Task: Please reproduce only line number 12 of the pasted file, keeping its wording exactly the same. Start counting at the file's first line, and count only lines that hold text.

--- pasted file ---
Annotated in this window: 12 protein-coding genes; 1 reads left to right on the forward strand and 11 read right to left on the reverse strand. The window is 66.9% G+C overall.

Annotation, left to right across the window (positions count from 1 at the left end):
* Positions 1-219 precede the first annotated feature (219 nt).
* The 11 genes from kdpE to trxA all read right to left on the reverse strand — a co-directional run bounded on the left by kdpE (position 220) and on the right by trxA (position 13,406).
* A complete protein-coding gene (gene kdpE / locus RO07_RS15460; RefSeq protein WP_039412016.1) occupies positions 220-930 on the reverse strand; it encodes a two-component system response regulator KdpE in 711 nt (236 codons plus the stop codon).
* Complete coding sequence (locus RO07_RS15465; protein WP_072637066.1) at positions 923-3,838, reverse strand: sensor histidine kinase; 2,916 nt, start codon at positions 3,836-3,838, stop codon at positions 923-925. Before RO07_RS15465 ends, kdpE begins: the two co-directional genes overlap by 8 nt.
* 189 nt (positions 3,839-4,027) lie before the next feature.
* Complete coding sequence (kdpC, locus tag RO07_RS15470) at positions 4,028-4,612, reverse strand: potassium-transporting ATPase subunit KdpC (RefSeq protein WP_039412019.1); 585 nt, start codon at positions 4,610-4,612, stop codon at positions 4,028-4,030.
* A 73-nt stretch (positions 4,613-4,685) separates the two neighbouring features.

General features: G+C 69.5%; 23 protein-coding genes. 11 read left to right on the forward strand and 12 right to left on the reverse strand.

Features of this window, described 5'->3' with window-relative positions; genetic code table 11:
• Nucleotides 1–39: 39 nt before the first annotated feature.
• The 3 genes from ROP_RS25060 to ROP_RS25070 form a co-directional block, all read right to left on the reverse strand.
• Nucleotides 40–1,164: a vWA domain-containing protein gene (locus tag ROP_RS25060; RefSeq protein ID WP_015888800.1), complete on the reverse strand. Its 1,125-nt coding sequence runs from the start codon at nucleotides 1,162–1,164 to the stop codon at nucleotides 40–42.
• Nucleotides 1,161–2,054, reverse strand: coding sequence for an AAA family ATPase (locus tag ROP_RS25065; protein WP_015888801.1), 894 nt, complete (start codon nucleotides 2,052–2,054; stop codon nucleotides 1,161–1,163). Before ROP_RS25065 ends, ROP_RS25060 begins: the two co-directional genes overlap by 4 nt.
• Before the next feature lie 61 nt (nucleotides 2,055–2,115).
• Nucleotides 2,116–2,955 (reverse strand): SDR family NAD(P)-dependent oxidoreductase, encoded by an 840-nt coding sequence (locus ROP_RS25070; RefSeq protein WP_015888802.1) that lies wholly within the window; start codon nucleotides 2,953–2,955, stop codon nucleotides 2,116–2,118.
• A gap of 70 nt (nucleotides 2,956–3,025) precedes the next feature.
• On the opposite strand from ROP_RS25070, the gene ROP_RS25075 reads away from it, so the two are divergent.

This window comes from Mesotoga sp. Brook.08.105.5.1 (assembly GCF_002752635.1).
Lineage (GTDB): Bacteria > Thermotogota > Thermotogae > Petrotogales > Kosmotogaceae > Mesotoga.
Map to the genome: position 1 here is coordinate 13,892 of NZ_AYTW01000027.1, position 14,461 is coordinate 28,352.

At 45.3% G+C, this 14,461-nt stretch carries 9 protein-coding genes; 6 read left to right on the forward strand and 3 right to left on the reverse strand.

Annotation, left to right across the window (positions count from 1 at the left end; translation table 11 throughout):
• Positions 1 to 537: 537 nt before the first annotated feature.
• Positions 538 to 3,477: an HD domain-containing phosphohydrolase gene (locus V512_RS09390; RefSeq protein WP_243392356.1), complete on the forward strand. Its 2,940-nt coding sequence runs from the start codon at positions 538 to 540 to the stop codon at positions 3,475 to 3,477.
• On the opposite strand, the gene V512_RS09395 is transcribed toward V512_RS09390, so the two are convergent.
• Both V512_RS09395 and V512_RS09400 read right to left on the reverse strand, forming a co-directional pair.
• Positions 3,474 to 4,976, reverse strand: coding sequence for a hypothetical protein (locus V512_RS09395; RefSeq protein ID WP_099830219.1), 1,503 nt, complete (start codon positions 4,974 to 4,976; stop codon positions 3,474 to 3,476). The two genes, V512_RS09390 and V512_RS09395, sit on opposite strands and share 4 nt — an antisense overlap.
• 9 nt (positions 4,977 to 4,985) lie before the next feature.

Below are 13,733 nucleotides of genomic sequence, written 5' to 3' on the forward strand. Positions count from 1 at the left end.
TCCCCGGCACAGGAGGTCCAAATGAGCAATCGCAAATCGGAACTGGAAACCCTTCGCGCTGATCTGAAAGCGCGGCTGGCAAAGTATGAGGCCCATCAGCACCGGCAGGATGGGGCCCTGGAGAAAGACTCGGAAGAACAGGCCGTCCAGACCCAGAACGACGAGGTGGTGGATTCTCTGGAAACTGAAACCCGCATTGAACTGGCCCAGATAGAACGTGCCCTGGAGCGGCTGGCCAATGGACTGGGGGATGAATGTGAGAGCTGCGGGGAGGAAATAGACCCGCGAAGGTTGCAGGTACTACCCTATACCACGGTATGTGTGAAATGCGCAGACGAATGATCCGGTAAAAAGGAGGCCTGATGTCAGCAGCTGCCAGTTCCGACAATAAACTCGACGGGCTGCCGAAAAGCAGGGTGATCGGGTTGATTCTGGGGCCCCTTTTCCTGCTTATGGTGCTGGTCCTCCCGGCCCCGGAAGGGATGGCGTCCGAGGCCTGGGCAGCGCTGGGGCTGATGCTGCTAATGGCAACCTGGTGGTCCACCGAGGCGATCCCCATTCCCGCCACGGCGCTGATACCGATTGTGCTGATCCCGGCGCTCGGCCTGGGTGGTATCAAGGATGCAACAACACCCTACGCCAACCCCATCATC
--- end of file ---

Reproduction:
• Nucleotides 1–39: 39 nt before the first annotated feature.